P.S.

It's a coincidence that they used photons for the experiment, they don't have to be photons, just any two particles that are entangled.

That said; nothing is teleporting and there is no teleportation with quantum entanglement, so I'm not exactly sure that has anything to do with this thread.
edit on 15-7-2017 by SRPrime because: (no reason given)



posted on Jul, 15 2017 @ 01:55 PM
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a reply to: SRPrime

You

Can't

Send

Information

Using

Quantum

Entanglement



posted on Jul, 15 2017 @ 01:57 PM
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You cannot send information using quantum entanglement. It doesn't work that way. The "entangled part" is random. As soon as you attach anything non-random to the system it's wave function collapses.



posted on Jul, 16 2017 @ 05:49 PM
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a reply to: 00018GE

You dont have to attach anything to send a message...
Instead of 1s and 0s... Think positive and negative...
Binary Code...
Its that easy...
Dont worry though its not happening yet...



posted on Jul, 16 2017 @ 07:10 PM
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a reply to: 5StarOracle

That wont work either. An entangled particle(s) is random, it by its nature CAN NOT have ANY information attached to it.



posted on Jul, 16 2017 @ 07:36 PM
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So-called quantum entangled particles are not known (as in fact) to communicate over distances we cannot quantify. its never been done, it is just a theory, and clearly, regardless of how they are interpreting the results of certain local experiments, it is not provable.

Five hundred kilometres are not equal to the distance of one hundred and eighty-six thousand miles, for which a photon travels in one second. If two photons are created at the same time, and they are entangled, with one of the photons sent to a distance and travel time of say...2 seconds, and if we alter the state of the photon we keep, it is said that the photon we sent will instantaneously alter its state to keep in sync with the state of the one we kept.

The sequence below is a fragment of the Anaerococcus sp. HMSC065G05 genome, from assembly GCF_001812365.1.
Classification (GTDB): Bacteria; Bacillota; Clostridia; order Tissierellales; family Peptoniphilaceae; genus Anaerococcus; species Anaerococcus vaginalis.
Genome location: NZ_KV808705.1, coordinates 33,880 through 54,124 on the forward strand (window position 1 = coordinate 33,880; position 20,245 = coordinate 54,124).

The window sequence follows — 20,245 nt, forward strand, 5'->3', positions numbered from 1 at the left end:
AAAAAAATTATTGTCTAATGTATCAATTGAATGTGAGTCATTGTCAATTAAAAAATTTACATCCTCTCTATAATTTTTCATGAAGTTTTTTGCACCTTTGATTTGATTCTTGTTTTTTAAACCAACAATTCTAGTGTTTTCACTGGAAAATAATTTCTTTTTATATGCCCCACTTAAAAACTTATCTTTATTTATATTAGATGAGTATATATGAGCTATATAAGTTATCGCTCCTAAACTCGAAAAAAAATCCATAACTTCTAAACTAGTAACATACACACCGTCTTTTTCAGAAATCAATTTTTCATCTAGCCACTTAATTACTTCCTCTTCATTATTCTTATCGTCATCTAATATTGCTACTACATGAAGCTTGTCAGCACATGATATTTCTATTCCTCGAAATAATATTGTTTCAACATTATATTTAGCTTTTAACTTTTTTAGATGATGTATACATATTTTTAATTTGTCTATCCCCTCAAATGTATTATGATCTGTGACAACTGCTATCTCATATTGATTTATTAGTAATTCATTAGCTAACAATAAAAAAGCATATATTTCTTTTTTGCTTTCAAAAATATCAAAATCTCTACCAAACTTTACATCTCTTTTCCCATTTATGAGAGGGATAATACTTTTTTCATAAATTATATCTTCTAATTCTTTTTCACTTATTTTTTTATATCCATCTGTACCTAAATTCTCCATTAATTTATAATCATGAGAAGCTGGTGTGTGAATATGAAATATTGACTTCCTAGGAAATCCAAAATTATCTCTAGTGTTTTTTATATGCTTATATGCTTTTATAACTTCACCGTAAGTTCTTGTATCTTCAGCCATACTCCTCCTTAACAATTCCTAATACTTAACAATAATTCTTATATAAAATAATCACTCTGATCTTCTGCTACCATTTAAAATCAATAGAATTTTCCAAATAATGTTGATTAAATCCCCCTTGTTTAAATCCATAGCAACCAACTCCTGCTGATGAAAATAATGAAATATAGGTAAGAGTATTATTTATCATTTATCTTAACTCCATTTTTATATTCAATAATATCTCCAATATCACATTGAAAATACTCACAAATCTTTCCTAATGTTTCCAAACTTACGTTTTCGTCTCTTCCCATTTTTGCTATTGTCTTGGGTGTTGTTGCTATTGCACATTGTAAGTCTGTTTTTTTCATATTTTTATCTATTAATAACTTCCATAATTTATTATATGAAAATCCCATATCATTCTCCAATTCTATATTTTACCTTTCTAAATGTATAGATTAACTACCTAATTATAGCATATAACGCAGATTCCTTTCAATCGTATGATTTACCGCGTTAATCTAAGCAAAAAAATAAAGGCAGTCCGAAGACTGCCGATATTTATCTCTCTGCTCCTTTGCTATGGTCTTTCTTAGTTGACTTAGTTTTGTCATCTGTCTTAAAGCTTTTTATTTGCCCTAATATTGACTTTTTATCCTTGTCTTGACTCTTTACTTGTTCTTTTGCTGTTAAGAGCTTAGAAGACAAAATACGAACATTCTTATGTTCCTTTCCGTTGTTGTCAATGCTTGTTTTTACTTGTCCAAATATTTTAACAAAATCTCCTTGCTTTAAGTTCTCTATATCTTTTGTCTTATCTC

Currently we cannot do this experiment, and until we can, it remains nothing more than a theory. Logic alone states that there has to be a 'latency' effect, even between mass-less objects. The transmission of information about one photon to that of another cannot be entirely instantaneous until the action upon one photon is complete. Also, let us not forget that the actual 'action' upon a photon requires a transfer of energy from some source upon it in order to alter its state, is it also being stated that the energy we apply upon the one photon to alter its state is equally transmitted to the other photon to alter its state, too?

It is the interpretation of what is occurring that is wrong. By the way, one photon does not make a beam of light. Although sensors in our retinas can respond to a single photon, it takes between five to nine photons hitting the sensors within a time scale of 100 milliseconds to actually trigger a signal response to be fired towards the brain. The photons must transfer some of their energy in an amplification manner in order to build up enough of an energy value to cause a signal response.



posted on Jul, 16 2017 @ 08:02 PM
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a reply to: elysiumfire

yes they have done the experiment. www.sciencenews.org...
www.quantamagazine.org...


edit on 16-7-2017 by 00018GE because: because its sunday



posted on Jul, 17 2017 @ 12:01 AM
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00018GE:

yes they have done the experiment.



...much that is written about the subject is just confused.

www.sciencenews.org...

They have carried out an experiment here on earth, which is different from carrying out an experiment that involves time and distance of 1 second or more. Also, photons only transfer some information (through changes in wavelength) about reality.

I remain dubious to the claims and interpretations.



posted on Jul, 17 2017 @ 12:48 AM
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originally posted by: 00018GE
a reply to: elysiumfire

yes they have done the experiment. www.sciencenews.org...
www.quantamagazine.org...



Thanks for that link. I saw this before as well but could not come up with that quantum magazine article.

I really like how Andrew Friedman described quantum "freedom" :


The universe might be like a restaurant with 10 menu items, Friedman said. “You think you can order any of the 10, but then they tell you, ‘We’re out of chicken,’ and it turns out only five of the things are really on the menu. You still have the freedom to choose from the remaining five, but you were overcounting your degrees of freedom.”


It could be that you are never guaranteed a success even if you could insert a controlled state.



posted on Jul, 18 2017 @ 04:16 AM
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a reply to: XStraw

Does anyone have an idea how energy intensive this whole process would be? At first glance this would take a whole lot of energy, no?